The Wernicke’s Area | Collaboration with ANU Productions
PRiSM Researchers to explore music, brain seizure, and neurophysiology through live cross-disciplinary performance in Dublin in Autumn 2022
27 May 2022
Professor Emily Howard (Director RNCM PRiSM) will compose music for a new artwork to be premiered in Dublin in October 2022.
The project is led by ANU Productions, the award-winning Irish interdisciplinary arts organisation.
Working with renowned experimental mezzo soprano Rosie Middleton and violist Stephen Upshaw, the new work, The Wernicke’s Area, will blend elements of live music, installation art, performance and sound design.
The immersive sound design by Dr Bofan Ma (RNCM PRiSM Post-Doctoral Research Associate), with assistance from Dr Christopher Melen (RNCM PRiSM Research Software Engineer), will use PRiSM’s cutting-edge Artificial Intelligence facilities as a research tool, and the influence of technologies can be felt across the entire project.
The work derives from and reflects on the personal story of Deborah Boss – wife of ANU’s co-founder / co-Artist Director Owen Boss.
Deborah underwent emergency surgery in 2014 to remove a previously undiagnosed meningioma brain tumour from what is known as the Wernicke’s Area of the brain. The surgery, albeit successful, also left Deborah with many long-lasting effects, including epileptic seizures, aphasia (a loss of comprehension both heard and spoken), and spells of audio hallucinations.
This work will also extrapolate findings from ongoing conversations and collaborative research between Owen Boss and neurophysiologist Professor Mark Cunningham (Trinity College Dublin), which features the use of electrophysiological data associated with seizure generation in the human brain, captured and kindly provided by Professor Cunningham and his team at Trinity College Dublin.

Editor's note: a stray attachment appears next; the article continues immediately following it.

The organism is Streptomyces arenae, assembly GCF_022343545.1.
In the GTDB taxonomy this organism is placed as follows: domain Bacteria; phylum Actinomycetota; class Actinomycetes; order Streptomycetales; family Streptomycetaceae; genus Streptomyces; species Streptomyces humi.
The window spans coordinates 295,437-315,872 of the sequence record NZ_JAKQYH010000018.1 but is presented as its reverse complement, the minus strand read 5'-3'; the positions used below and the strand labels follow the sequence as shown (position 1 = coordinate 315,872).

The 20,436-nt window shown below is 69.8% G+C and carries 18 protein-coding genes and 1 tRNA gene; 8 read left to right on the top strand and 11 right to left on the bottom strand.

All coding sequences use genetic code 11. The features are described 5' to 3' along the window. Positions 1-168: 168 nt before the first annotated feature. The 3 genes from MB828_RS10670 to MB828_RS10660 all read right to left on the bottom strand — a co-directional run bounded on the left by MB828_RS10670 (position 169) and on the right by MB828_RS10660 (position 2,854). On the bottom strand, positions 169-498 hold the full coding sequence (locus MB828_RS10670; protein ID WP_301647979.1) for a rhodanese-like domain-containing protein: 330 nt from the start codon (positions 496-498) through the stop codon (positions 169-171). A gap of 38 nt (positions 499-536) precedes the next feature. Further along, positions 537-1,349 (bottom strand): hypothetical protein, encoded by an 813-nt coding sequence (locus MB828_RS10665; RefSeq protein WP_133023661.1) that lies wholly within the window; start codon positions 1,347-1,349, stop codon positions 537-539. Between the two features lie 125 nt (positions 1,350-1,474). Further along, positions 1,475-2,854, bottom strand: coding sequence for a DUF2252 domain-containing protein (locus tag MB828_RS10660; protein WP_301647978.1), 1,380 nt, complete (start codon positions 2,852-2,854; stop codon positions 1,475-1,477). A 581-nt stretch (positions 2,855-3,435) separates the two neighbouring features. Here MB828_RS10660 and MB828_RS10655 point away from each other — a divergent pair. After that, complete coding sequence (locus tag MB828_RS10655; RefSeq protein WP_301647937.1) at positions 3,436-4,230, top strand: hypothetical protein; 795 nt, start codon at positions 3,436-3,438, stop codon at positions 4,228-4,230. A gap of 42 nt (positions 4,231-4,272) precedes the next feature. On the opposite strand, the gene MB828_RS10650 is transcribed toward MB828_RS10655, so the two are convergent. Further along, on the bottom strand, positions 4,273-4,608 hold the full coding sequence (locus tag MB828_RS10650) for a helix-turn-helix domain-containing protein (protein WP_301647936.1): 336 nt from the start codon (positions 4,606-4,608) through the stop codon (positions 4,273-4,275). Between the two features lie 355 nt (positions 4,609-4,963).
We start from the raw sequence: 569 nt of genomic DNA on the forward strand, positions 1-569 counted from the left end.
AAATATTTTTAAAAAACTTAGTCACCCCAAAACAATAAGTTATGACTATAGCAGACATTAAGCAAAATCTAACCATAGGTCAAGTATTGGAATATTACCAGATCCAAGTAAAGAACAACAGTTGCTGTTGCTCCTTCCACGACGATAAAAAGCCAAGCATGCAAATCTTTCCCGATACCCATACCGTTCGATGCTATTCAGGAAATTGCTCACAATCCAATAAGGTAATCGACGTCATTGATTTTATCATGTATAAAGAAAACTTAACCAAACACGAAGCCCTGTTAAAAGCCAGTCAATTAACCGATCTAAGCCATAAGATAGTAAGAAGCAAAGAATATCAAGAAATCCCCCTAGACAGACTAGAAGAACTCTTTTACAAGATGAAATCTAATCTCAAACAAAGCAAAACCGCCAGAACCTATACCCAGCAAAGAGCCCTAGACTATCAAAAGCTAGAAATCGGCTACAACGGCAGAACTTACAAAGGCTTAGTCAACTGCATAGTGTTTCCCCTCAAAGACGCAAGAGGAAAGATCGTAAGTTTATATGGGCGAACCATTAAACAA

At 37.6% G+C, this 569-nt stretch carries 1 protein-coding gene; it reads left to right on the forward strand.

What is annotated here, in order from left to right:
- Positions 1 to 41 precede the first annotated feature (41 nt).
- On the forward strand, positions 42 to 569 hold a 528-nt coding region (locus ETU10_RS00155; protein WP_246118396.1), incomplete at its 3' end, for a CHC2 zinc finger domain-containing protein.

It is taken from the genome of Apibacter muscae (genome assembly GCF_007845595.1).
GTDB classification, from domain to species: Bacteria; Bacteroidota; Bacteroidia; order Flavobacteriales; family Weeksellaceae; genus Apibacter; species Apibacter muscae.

Studying seizure activity in my research lab we use electrophysiological approaches to capture the electrical discharges that are associated with epilepsy. Electrophysiology is a scientific technique that allow researchers to measure and evaluate the function of brain cells, the connections between brain cells and their surrounding environment.
– Professor Mark Cunningham, Trinity College Dublin
As this project developed, it became evident that music would play a vital role within the work. It made perfect sense to reconnect with Emily and to evolve our great working relationship from Manchester International Festival’s The Anvil. ANU were keen to explore music through Emily’s interest in science and within her research centre of PRiSM and to see which avenues of exploration would develop through our collaboration.
– Owen Boss, ANU Productions
The creative cohort recently paid a Research & Development visit to ANU’s studio at The Irish Museum of Modern Art, as well as the lab base of Professor Cunningham’s research team. This will lead to further workshops over the summer (London and Manchester) and an intensive final preparation week in Dublin prior to the project launch in early October 2022.